Madam President, I rise to address legislation we hope will soon be pending on the floor of the Senate, the Moving Ahead for Progress in the 21st Century Act, better known as the highway bill. This bill is dedicated to rebuilding both our highway and transportation system. It is a critical downpayment on both America's economic recovery and our long-term economic success.
Infrastructure is a doubly effective investment. First, in the short term, infrastructure projects create much needed jobs, particularly now when the construction industry is flat on its back. It is one of the hardest hit sectors in this downturn. So rebuilding and repairing our crumbling roads and bridges is one of the best actions we can take to create jobs.
Second, infrastructure investment supports jobs in the long term. Think of how many businesses in this country rely on America's infrastructure to move their goods to consumers-- businesses in every State of our Nation, from our most rural communities to our largest cities; small businesses, the largest corporations, and everything in between.
Creating the infrastructure that gives these businesses the tools they need to grow is an essential ingredient for future job growth. Yet, over the past generation, our commitment to infrastructure funding at the Federal level has not reflected its role as a key to our competitiveness.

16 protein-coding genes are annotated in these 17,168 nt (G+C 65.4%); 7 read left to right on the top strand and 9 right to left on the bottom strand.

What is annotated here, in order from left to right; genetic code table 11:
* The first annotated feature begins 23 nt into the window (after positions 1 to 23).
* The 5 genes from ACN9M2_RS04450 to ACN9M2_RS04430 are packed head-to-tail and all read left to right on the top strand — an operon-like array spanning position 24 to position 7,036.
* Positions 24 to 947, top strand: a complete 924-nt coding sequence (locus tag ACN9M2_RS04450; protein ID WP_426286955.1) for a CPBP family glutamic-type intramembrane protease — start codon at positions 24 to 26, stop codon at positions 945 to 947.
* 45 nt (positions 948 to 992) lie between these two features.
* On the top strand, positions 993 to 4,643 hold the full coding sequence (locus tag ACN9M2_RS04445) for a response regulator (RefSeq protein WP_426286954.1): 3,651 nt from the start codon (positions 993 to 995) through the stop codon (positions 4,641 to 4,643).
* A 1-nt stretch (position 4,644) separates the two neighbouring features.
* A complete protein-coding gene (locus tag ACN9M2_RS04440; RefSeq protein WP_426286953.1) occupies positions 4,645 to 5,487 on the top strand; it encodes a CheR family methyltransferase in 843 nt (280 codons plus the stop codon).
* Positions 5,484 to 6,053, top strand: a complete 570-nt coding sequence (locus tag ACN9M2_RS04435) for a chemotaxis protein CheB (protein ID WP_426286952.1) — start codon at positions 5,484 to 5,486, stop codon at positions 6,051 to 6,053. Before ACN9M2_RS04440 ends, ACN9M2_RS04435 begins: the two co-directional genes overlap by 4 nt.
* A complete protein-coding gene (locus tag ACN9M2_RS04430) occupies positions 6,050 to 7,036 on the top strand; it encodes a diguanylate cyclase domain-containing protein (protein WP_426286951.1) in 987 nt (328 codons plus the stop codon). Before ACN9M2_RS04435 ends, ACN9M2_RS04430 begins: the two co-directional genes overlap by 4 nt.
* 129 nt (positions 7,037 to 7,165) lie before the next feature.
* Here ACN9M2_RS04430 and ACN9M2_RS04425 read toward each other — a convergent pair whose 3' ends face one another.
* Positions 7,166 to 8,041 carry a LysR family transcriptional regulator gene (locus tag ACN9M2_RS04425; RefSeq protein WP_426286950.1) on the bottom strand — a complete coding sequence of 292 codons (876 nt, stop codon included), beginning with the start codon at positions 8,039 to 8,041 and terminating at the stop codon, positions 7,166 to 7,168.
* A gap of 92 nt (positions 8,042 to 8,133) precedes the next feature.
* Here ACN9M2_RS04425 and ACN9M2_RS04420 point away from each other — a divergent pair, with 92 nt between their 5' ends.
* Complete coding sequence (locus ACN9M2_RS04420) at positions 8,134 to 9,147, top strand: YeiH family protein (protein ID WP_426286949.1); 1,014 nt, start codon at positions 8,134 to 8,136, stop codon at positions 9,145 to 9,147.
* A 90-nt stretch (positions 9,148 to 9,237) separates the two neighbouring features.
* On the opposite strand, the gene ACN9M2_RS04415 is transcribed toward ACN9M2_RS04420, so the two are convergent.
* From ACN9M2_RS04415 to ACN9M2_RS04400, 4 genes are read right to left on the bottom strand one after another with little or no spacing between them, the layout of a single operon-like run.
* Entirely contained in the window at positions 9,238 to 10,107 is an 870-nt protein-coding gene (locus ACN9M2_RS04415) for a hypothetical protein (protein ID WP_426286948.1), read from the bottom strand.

China is spending 10 percent of its gross domestic product on infrastructure. Europe is spending 5 percent of its GDP on infrastructure. The number here in America is 2 percent--barely enough to keep our roads and transit systems in repair. There are those here in Washington pushing to cut the investment even further.
This is not a recipe for success in the 21st century, nor should this be a partisan issue. When I go home to Oregon I hear from businesses, large to small, from liberal to conservative, telling me that this transportation bill is a good investment in our future. Likewise, more than 1,000 organizations ranging from the U.S. Chamber of Commerce to labor groups to local governments have urged Congress to act without delay and pass this highway bill. It is time for Congress to recognize, as our constituents do, that if we want jobs, if we want growth, if we want competitiveness, this is one of the best investments we can make.
I am very pleased that the committee responsible for this, the Environment and Public Works Committee, was able to pass a strong bill, and it is going to be merged with work done by three other committees, in all cases with bipartisan votes, and they will bring this bill to the floor with significant support on both sides of the aisle. But our work is not going to be done until we pass this bill through this Chamber, until we pass this bill through the House, and until we put it on the President's desk.